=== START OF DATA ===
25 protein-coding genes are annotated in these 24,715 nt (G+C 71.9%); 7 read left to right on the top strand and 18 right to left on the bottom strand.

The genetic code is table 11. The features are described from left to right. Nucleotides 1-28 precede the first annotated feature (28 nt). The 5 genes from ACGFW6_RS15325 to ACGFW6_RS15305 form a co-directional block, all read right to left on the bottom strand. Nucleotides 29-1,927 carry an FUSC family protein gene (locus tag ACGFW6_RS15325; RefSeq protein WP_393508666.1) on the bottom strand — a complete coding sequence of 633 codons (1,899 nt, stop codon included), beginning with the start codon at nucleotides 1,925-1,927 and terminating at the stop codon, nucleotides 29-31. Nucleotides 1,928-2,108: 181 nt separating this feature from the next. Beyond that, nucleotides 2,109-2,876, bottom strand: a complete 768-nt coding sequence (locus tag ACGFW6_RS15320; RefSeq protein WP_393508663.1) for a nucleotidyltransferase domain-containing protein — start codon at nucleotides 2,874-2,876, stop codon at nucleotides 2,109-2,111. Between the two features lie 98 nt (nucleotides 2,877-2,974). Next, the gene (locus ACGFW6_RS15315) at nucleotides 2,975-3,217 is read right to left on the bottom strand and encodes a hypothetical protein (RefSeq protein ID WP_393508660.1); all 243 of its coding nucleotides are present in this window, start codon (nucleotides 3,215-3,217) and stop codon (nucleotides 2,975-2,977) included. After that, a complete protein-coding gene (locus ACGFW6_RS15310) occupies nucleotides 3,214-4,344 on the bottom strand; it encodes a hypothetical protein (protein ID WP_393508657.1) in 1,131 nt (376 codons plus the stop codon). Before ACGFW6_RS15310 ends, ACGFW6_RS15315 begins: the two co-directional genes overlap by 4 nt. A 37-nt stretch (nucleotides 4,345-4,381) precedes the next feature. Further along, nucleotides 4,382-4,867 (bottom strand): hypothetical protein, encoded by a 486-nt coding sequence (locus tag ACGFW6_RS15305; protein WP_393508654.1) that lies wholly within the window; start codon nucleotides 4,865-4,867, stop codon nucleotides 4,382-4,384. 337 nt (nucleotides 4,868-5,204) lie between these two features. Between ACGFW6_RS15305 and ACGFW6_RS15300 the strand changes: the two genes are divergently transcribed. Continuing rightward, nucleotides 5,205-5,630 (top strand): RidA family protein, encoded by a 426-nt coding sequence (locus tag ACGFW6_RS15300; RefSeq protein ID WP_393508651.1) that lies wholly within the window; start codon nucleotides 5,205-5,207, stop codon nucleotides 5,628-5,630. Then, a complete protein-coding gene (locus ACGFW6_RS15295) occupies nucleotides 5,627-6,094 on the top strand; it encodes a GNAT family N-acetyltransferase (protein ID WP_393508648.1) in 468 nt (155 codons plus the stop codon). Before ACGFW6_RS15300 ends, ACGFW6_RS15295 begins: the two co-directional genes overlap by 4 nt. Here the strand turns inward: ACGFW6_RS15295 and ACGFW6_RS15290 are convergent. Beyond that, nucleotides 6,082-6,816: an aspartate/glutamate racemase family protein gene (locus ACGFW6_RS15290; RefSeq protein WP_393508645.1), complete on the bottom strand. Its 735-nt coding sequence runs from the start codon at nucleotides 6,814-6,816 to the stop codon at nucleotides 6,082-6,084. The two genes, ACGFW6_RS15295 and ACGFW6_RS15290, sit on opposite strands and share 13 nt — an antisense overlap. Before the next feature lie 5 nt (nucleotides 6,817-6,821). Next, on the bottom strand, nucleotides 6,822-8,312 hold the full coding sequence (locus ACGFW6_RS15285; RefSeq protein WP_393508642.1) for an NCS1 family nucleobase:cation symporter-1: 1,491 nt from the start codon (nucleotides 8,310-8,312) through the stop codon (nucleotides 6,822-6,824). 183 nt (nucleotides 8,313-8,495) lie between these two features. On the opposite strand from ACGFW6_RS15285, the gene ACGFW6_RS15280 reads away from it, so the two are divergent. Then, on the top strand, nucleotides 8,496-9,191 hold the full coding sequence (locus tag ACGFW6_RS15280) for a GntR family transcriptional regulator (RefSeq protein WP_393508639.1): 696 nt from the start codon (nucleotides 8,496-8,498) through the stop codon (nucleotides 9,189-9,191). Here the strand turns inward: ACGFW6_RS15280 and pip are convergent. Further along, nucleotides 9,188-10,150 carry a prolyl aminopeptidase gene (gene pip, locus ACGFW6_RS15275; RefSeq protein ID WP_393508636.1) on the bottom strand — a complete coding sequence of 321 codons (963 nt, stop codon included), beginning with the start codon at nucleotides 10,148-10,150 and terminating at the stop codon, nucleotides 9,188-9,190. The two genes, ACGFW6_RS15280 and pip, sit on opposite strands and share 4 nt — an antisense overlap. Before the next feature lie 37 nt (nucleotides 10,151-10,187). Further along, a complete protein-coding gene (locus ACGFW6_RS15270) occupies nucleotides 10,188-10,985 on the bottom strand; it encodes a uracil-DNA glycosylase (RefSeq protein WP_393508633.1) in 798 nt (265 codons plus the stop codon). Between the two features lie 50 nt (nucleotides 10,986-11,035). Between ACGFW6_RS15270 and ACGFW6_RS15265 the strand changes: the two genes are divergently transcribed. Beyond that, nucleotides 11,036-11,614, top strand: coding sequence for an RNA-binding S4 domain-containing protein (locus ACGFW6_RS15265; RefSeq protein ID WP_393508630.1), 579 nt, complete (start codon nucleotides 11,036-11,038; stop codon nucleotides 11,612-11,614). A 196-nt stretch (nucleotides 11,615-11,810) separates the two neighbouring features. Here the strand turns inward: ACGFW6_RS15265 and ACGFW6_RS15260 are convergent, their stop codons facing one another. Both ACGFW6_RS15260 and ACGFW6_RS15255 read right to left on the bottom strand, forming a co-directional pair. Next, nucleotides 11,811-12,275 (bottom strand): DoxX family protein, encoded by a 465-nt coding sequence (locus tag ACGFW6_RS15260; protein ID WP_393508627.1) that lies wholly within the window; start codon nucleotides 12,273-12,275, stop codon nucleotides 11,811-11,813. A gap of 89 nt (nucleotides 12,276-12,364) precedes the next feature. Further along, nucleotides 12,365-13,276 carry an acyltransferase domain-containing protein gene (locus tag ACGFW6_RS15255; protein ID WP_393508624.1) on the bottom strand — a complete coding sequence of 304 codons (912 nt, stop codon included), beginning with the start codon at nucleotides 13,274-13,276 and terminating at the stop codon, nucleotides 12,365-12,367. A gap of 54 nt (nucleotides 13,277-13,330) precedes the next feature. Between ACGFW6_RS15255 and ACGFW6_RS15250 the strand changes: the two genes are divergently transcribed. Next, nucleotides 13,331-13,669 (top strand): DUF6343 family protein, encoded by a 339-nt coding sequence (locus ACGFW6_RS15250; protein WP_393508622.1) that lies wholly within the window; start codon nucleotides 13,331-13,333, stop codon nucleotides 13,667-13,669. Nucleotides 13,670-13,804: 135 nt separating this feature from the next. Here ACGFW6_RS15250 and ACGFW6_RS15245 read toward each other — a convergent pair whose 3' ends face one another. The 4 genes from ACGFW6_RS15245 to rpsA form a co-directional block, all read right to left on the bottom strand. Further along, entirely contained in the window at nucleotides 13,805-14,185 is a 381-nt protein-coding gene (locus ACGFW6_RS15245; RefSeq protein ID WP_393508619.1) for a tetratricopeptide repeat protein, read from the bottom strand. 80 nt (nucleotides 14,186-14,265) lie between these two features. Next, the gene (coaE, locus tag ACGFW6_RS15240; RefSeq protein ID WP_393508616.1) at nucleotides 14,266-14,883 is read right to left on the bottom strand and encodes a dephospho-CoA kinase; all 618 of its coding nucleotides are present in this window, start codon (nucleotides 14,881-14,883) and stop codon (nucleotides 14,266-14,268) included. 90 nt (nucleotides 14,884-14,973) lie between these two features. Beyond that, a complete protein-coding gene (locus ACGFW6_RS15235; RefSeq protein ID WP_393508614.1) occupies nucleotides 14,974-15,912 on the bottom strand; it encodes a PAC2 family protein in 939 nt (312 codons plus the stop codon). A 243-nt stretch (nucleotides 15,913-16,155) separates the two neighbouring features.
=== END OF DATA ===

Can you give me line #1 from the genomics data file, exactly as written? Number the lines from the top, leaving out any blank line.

25 protein-coding genes are annotated in these 24,715 nt (G+C 71.9%); 7 read left to right on the top strand and 18 right to left on the bottom strand.